The US Army’s new Iron Dome missile defense system has completed its first live-fire test at the White Sands New Mexico (WSMR) test range.
The trial marked the first time US soldiers intercepted live targets with the Israeli-developed air defense system which was designed to counter very short-range rockets, artillery and mortar threats.
Delivered to the US Army by the Israeli Missile Defense Organization in 2020, Iron Dome has been undergoing a series of acceptance tests and operator training over the past months.
The 3-43 Air Defense Artillery (ADA) Battalion (BN), a subordinate unit assigned to the 11th ADA Brigade (BDE) in Fort Bliss, TX is the first unit to undergo new equipment training, and execute live fire tests with the newly acquired interim cruise missile defense system. Soldiers from 3-43 ADA successfully engaged eight cruise missile surrogate targets as part of a coordinated performance test and live fire event.
The US Army bought two missile defense batteries under a $300 million contract from August 2019. The testing of each system will end with a live-fire engagement to shoot down a surrogate cruise missile target, after which the Iron Dome batteries will officially stand up at Fort Bliss, Texas. They are expected to be available for operational deployment by September 2021 and December 2021, respectively.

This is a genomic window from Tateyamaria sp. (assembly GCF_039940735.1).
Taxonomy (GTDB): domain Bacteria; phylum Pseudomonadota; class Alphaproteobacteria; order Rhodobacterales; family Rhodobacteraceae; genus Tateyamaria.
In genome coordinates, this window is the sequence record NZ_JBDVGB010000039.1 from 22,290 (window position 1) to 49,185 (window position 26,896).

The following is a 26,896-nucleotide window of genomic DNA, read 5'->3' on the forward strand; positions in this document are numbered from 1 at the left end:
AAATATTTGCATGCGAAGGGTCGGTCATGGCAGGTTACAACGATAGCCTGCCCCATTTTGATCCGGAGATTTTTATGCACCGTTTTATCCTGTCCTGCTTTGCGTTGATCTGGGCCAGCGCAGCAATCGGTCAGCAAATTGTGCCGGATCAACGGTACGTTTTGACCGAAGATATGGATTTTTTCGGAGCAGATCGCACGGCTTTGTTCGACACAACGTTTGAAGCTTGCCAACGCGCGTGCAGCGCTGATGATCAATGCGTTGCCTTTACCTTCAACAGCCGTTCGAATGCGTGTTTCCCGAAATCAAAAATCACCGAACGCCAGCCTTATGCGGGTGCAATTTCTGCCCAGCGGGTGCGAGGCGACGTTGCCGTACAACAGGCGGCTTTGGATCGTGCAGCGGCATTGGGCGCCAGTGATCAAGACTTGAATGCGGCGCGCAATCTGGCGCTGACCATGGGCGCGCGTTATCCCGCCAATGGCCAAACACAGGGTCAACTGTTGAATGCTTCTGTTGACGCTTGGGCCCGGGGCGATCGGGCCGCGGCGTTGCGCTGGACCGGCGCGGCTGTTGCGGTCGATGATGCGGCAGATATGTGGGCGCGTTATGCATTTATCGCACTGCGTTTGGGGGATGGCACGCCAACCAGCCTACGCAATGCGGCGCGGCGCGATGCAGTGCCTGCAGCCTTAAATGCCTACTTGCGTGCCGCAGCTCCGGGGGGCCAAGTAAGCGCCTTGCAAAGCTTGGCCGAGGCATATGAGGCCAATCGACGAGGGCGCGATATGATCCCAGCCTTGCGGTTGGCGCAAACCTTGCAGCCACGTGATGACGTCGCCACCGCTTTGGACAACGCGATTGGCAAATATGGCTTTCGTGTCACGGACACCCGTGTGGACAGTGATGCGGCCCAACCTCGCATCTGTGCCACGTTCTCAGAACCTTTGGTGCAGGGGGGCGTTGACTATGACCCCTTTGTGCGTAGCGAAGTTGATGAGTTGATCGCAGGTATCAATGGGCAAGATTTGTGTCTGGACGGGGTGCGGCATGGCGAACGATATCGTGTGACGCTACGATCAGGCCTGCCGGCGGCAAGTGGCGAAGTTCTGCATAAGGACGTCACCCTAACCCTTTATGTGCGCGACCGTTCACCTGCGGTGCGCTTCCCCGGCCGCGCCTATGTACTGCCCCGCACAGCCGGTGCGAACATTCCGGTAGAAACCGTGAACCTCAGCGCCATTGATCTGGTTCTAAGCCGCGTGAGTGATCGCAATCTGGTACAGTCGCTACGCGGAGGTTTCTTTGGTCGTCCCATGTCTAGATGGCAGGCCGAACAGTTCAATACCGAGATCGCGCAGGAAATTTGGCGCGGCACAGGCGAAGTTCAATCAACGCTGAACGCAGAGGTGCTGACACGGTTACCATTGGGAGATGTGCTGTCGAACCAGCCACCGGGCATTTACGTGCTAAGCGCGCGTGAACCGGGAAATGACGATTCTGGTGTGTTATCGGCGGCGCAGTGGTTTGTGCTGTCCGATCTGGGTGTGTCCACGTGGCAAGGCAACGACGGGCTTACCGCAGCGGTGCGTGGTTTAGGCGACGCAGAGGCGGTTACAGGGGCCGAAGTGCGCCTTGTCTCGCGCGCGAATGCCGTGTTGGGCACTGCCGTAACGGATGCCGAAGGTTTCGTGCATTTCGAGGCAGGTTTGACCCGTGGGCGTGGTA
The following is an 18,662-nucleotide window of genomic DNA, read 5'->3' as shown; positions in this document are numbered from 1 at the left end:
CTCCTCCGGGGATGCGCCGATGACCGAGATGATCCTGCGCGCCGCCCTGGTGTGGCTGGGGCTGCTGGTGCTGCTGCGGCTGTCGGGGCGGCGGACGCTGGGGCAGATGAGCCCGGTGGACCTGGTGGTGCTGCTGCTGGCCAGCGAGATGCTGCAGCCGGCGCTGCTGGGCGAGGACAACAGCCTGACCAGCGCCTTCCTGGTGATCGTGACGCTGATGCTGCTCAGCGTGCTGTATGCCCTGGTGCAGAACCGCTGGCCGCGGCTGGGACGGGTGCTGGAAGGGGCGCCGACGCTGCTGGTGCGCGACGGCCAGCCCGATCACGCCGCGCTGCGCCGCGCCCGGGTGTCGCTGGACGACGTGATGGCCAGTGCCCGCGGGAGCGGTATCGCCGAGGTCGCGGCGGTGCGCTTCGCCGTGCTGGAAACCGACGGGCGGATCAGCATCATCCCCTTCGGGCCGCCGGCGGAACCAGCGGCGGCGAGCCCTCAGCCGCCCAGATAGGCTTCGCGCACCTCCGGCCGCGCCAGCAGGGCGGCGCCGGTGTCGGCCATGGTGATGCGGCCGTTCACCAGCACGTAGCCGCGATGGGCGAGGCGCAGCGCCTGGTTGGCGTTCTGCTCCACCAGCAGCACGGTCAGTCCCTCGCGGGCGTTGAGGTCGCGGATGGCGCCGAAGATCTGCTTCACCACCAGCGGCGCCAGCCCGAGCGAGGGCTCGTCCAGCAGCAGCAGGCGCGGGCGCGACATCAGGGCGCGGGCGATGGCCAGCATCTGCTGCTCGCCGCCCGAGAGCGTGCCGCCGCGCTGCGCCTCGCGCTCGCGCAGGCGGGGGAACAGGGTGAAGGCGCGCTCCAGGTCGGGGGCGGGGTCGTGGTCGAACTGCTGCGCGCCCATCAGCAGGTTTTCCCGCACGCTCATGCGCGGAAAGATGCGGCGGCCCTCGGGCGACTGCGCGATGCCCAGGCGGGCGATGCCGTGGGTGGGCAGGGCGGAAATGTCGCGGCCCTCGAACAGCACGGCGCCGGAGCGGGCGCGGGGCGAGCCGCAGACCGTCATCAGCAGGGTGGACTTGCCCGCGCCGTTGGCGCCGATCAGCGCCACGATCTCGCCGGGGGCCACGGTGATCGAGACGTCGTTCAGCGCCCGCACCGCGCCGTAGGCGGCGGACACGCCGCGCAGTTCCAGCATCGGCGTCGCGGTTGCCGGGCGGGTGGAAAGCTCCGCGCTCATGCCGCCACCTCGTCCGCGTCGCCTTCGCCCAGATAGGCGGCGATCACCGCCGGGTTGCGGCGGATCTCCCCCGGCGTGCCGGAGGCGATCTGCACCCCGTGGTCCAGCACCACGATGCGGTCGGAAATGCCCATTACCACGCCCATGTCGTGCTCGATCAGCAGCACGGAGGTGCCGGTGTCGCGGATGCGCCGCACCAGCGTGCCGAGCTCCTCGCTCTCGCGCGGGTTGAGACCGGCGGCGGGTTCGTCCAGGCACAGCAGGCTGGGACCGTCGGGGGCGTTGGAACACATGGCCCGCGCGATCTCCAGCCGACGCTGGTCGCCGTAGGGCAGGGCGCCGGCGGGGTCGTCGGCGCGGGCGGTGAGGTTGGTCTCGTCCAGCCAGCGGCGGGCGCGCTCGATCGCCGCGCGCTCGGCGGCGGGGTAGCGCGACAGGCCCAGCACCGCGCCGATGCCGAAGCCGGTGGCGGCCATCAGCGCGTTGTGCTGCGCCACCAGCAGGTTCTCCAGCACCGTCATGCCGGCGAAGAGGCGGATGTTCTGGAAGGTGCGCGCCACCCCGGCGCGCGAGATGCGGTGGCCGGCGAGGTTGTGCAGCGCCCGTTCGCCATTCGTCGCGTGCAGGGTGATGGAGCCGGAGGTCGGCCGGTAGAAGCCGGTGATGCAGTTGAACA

Part of the testing will also include an evaluation of how the Iron Dome can be integrated into the army’s Integrated Battle Command System. IBCS will provide the army with an integrated command-and-control system, capable of blending current and future air and missile defense sensors and weapon systems under a unified network.
Delivered by Israeli defense contractor Rafael, the Iron Dome systems were mated to Oshkosh military trucks before being shipped to the US. Rafael will also be working with Raytheon on the establishment of an Iron Dome production facility in the United States. The new facility will produce both the Iron Dome weapon system, which consists of the Tamir interceptor and launcher, and the SkyHunter missile, a US derivative of Tamir. Both Tamir and SkyHunter intercept incoming cruise missiles, unmanned aerial systems and short-range targets such as rockets, artillery, mortars and other aerial threats.
The US Army plans to field both Iron Dome batteries as an interim cruise missile defense solution, while continuing to acquire an enduring Indirect Fire Protection Capability (IFPC) Increment 2 (Inc2) system. Future variants of the IFPC program include technology insertions such as directed energy, which will provide a critical protection capability against sub-sonic cruise missiles, groups 2 &3 unmanned aircraft systems, and rockets, artillery and mortars threats.